Increased online activities during the pandemic has caused higher rates of dry eye for many. All clinicians should encourage their patients to take regular short breaks from screens.
COVID: Children Overuse Vision In Distance-learning
Many schools have transitioned to online learning during the pandemic. With many hours of screen time every day, students may be suffering from dry eye. Almost five million Americans age 50 and older suffer with dry eye, which can cause decreased reading vision, foreign-body sensation, redness, excessive tearing, and a generalized sense of eye fatigue. While less common than in adults, dry eye in school-age patients can be irritating, painful, and affect vision.
Ophthalmologists are noticing a higher prevalence of dry eye in school-age patients during the pandemic due to a combination of factors. Virtual learning has placed a higher demand on students to rely on electronic devices throughout the day. The increased screen time and lack of blinking associated with reading is one factor contributing to dry eye. In addition, mask-wearing causes expelled air to be directed toward the eyes and results in more rapid evaporation of the tear film that protects the cornea.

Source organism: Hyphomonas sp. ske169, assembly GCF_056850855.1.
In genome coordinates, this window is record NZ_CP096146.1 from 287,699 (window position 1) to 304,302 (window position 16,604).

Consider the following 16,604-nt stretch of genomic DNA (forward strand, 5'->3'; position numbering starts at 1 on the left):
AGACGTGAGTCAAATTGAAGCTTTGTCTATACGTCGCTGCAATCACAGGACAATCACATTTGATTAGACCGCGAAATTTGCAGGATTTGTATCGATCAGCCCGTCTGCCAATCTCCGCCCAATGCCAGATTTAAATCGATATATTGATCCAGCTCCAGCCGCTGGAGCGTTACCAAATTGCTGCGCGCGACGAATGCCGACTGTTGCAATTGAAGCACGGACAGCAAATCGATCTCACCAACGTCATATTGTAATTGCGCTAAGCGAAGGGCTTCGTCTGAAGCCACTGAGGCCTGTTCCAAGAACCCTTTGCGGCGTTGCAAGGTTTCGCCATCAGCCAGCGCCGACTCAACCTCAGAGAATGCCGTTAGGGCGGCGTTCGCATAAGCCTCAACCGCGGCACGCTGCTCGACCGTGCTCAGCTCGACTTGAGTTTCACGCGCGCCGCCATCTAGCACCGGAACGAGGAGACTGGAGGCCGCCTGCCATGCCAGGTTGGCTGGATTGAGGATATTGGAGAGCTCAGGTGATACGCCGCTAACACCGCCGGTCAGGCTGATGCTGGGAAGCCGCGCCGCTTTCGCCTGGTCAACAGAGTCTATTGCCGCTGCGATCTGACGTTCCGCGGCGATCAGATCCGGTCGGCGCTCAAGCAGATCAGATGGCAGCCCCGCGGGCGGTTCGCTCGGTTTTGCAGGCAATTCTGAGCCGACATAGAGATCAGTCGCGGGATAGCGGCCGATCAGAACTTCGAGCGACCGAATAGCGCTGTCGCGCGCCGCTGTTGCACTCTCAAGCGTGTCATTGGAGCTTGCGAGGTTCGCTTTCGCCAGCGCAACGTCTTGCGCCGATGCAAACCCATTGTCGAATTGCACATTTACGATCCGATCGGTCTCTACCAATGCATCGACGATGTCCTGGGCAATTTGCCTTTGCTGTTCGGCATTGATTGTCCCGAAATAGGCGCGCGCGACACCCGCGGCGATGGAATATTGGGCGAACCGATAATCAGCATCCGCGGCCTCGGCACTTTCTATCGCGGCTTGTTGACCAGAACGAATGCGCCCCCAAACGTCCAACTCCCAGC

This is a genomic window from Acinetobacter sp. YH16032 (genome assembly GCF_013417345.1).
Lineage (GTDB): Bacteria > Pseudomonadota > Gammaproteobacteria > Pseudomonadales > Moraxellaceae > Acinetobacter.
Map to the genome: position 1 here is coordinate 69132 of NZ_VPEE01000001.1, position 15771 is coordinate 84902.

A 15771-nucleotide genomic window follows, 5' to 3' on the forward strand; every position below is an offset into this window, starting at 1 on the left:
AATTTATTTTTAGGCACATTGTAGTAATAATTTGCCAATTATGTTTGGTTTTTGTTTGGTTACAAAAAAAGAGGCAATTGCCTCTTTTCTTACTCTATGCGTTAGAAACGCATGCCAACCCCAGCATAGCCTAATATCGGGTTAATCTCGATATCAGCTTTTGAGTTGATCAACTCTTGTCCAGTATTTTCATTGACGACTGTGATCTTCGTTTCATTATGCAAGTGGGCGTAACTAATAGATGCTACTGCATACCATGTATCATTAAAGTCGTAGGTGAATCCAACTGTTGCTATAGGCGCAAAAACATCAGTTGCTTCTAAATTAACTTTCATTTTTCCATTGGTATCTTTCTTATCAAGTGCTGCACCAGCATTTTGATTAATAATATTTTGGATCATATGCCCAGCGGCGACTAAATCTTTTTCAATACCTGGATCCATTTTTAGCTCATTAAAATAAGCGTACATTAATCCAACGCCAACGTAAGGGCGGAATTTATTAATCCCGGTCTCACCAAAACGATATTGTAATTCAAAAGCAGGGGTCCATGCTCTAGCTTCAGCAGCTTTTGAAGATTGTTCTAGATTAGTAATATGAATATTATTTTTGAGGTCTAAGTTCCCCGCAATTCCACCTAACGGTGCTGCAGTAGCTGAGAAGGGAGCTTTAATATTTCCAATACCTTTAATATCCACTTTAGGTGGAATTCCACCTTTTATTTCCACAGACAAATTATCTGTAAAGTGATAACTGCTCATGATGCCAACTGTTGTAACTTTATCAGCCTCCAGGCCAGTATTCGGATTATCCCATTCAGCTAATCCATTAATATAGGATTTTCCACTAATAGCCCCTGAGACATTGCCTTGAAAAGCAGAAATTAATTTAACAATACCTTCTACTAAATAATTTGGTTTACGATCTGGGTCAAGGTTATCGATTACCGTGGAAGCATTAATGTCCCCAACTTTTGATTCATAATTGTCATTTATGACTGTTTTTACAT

So, what can we advise parents to provide relief to their children? Here are 4 suggestions:
1. Set a timer for 20-30 second breaks from the screen for every 20-30 minutes of work.
2. Use artificial tears throughout the day and at bedtime to lubricate the eyes and replenish the natural tear film.
3. Avoid direct exposure to heating or air conditioning units that can further exacerbate dry eye.
4. Consider placing an over-the-counter dry eye ointment inside the lower lid at bedtime to coat the surface of the eye.
As with any medical condition, if symptoms persist, encourage parents to make an appointment with an ophthalmologist. There are uncommon systemic diseases that can be associated with dry eye in children.